Renewed commitment to Japanese global health fund
News / Published: 1 June 2017
Wellcome has renewed its commitment to the Japanese Global Health Innovative Technology fund (GHIT), which aims to develop live-saving health innovations for some of the world’s poorest people.
Wellcome, the Japanese government, private companies and the Bill & Melinda Gates Foundation have collectively committed over US$200 million to support GHIT’s next phase of work.
GHIT invests in research and development (R&D) projects to develop new medicines, vaccines and diagnostics to address a range of infectious diseases.
This renewed funding will allow GHIT to move the most advanced tools out of the lab and into the hands of those who need them most.
Wellcome first supported GHIT in 2015 with a £3m grant for two research projects that aimed to find new treatments for malaria and tuberculosis.
The new joint commitment for GHIT’s second phase is double the initial US$100m investment it received when it was created in 2013.
"In just four years, the GHIT’s unique public-private partnership model has dramatically increased the global health community’s capacity to develop technologies that can effectively battle the infectious diseases that afflict roughly one-third of the world’s population," says BT Slingsby, GHIT CEO. "This work is moving us closer to achieving universal health coverage and human security goals."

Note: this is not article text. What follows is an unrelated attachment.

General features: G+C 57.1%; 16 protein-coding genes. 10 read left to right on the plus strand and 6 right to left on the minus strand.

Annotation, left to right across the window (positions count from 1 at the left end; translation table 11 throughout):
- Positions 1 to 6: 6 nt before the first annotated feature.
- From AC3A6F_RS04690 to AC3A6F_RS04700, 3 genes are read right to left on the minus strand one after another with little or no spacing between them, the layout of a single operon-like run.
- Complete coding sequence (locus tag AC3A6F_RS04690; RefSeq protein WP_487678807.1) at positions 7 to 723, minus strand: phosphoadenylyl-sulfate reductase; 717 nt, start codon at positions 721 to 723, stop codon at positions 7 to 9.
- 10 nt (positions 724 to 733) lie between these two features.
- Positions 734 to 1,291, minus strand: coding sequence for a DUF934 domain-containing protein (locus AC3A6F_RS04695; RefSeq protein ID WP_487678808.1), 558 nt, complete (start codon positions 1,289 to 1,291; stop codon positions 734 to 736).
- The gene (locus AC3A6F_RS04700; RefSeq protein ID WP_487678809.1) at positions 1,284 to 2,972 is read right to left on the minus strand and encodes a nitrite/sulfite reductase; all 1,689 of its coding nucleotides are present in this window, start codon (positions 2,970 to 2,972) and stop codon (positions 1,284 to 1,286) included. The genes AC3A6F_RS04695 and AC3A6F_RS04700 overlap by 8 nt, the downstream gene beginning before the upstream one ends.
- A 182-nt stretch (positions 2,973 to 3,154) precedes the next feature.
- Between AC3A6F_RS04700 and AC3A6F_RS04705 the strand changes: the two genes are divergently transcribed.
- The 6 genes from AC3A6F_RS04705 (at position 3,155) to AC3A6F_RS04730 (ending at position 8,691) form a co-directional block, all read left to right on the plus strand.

GHIT has helped speed up the discovery and development of a number of innovative technologies, including the first ever paediatric formulation of the gold-standard drug for schistosomiasis, a water-borne parasitic disease linked to numerous acute and chronic health conditions.
In its second five-year phase, GHIT plans to advance R&D product development to ensure that innovations developed in the lab become practical solutions to tackle diseases.
Stephen Caddick, Wellcome's Director of Innovations, says: "Japan has an outstanding science base and an exceptional culture of innovation, which, along with its excellent pharmaceutical industry, makes it ideal for the rapid advancement of new ways to diagnose and treat disease.
"We’re proud to support GHIT and to work with the partners to develop drugs, vaccines and diagnostics as quickly as possible, and to put them in the hands of the billions of people around the world who need them most."